The Fatal Flaw of ‘Killing Jesus’
Killing Jesus, a film based on the book written by Bill O’Reilly and Martin Dugard, premiered on March 29, Palm Sunday at 8 p.m. ET on National Geographic Channel. It was seen by 3.7 million viewers.
There are praiseworthy qualities of the movie. The dramatic film recreated the first century period in detail with realistic costumes and sets. The political intrigue surrounding Jesus’ death is explored in an interesting way. In a day when so many find it difficult to show Christian love to Middle Eastern people, it was touching to see Lebanese born Haaz Sleiman play Jesus saying, “We will love our enemies!”
However, O’Reilly and Dugard set out to tell the story of the events that led to the killing of Jesus from a naturalistic viewpoint without the supernatural.
“Martin Dugard and I are both Roman Catholics who were educated in religious schools. But we are also historical investigators and are interested primarily in telling the truth about important people, not converting anyone to a spiritual cause,” O’Reilly explains.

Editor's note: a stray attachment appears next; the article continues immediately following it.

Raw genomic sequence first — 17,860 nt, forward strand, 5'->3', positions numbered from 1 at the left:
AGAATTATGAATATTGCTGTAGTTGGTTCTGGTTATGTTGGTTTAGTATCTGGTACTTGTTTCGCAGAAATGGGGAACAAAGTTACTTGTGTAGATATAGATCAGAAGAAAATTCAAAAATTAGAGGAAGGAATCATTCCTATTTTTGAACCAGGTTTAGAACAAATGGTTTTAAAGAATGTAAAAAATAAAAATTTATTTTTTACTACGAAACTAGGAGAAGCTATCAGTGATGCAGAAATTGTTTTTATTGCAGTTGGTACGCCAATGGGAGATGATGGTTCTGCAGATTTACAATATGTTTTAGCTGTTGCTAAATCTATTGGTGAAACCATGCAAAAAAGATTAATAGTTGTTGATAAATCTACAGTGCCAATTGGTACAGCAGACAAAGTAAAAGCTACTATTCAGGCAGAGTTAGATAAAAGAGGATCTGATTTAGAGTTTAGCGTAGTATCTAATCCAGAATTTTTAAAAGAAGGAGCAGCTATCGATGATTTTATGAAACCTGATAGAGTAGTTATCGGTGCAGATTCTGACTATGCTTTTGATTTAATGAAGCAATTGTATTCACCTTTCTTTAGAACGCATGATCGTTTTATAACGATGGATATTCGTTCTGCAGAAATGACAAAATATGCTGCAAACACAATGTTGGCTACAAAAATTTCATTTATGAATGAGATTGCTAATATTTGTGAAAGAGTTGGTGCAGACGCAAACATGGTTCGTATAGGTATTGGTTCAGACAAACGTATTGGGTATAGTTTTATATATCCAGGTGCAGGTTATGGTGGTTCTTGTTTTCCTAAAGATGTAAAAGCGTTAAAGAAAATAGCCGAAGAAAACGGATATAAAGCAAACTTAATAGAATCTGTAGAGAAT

In Killing Jesus the Lord amazes his followers with his healing ability, where no healing is done. The followers of Jesus seem ready to interpret even the slightest unusual event that occurs around Jesus as miraculous. To the viewer, the “miracles” seem mundane.
Ironically for a film premiering on Easter, the film does not include the resurrection of Jesus. The naturalistic bias of the filmmakers removes one of the prime evidences for the resurrection, the Roman guards at the tomb.
In a final scene between Pontius Pilate and his wife Claudia, the couple has a conversation about the tomb:
Pilot: “He [the Jewish high priest] wants the tomb guarded by Roman soldiers.”
Claudia: “He, of all people, worries the Nazarene will return from the dead?”
Pilot: “He claims concern that followers of Jesus will take the body and make it appear that he has risen.”
Claudia: “Which do you believe?”
Pilot: “I believe that guarding that tomb is a waste of Roman soldiers efforts.”
Killing Jesus has a fatal flaw because under the guise of historical research it is really a naturalistic spin on the Gospel. The film implies that Jesus was not who He claimed to be and that the deeds of Jesus, as put down by the Gospel authors, may not have happened. Even worse, it implies that the resurrection didn’t happen but may have been a hoax.
Paul spoke of the fatal flaw of omitting the resurrection from the Gospel by appealing to the historical record. “And if Christ has not been raised, your faith is futile; you are still in your sins” (I Cor. 15:17).
A Gospel message without the resurrection is fatally flawed.